Point of Beginning

A Global Scope

November 1, 2007


INTERGEO 2007 was held in the East German city of Leipzig, approximately 120 miles south of Berlin. During the three-day event, the congress, the educational portion of the event where papers are presented (some in English), drew more than 1,500 international attendees, and the exhibition drew more than 16,500 visitors (mostly German). The two events are managed separately with separate admission, registration fees, proceedings and catalogs.

Since the reunification of Germany in 1990, the federal government of Germany has invested heavily in the redevelopment of the east, much to the chagrin of many West German citizens. As part of this development, major international businesses have been encouraged and given incentives to locate operations in the area. Well-known corporations such as Porsche, BMW, Amazon, DHL and Dell have set up major centers in the Leipzig/Saale area, vastly changing the surrounding environment of townspeople, infrastructure and local businesses, and improving the quality of life for the residents. It was in this geographical and societal context that German and international exhibitors and attendees congregated in Leipzig.

Hagen Graeff, president of the German Society for Geodesy, Geoinformation and Land Management known as DVW, under whose auspices INTERGEO is held said: “The congress [offers] the latest results from science and practice. It thus also reflects the changing role of surveying in the wake of social development. Current areas of focus such as [geospatial information] for everyone, mobile phone navigation, three-dimensional data capture and development of natural spaces … highlight the variety of our work.”

This year’s event was cosponsored by another technical society, the German Society of Cartography (DGfK), and is the third time the two societies have collaborated in this manner.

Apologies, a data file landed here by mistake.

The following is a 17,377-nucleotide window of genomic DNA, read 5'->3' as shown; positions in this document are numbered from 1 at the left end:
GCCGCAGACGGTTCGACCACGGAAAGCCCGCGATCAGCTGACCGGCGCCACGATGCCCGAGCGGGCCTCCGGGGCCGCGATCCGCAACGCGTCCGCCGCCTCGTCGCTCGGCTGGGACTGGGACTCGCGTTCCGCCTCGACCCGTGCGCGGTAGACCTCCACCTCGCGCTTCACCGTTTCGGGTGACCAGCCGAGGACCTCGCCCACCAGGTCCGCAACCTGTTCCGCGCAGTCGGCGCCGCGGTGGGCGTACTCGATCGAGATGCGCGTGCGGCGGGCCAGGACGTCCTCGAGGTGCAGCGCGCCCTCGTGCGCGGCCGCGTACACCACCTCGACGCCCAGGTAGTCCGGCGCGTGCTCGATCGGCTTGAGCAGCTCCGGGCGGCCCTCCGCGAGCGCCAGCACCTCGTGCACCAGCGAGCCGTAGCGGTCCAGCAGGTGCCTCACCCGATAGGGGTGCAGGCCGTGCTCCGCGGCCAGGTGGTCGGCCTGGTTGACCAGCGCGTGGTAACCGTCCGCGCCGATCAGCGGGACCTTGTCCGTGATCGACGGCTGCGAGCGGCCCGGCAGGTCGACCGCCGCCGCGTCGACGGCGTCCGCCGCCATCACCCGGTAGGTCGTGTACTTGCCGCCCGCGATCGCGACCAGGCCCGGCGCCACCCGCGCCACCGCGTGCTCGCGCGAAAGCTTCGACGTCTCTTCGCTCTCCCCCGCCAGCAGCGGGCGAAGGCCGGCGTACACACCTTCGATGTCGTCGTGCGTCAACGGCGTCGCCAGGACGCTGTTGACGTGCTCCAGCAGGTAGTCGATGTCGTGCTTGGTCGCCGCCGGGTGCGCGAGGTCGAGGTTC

Attendees represented more than 50 countries, driving the congress and the exhibition to cater (even more than previous years) to the language of international business: English. Olaf Freier, CEO of Hinte Marketing and Media, the business retained by the DVW to manage INTERGEO, and project manager for INTERGEO, reported that more than one-third of the attendees came from outside Germany. Their countries of origin were spread all over the globe, including many Asian countries, just about every European nation and the United States.

The INTERGEO exhibition continues to be the largest in the world on the subject of geomatics or geospatial information; the 484 exhibitors at this year’s event encompassed more than six acres of gross exhibit space. While exhibitors consisted of the traditional hardware and software vendors, they also included a number of international government institutions, universities and schools, book and magazine publishers, service businesses for surveying, mapping, cartography and other areas of geomatics, and a huge range of software vendors of GIS, CAD and COGO. In addition to exhibitors from Germany, vendors came from 27 other countries including the United States, several Eastern European countries and Asia. Most notable was China’s presence with approximately 10 companies displaying optical surveying and GPS instrumentation.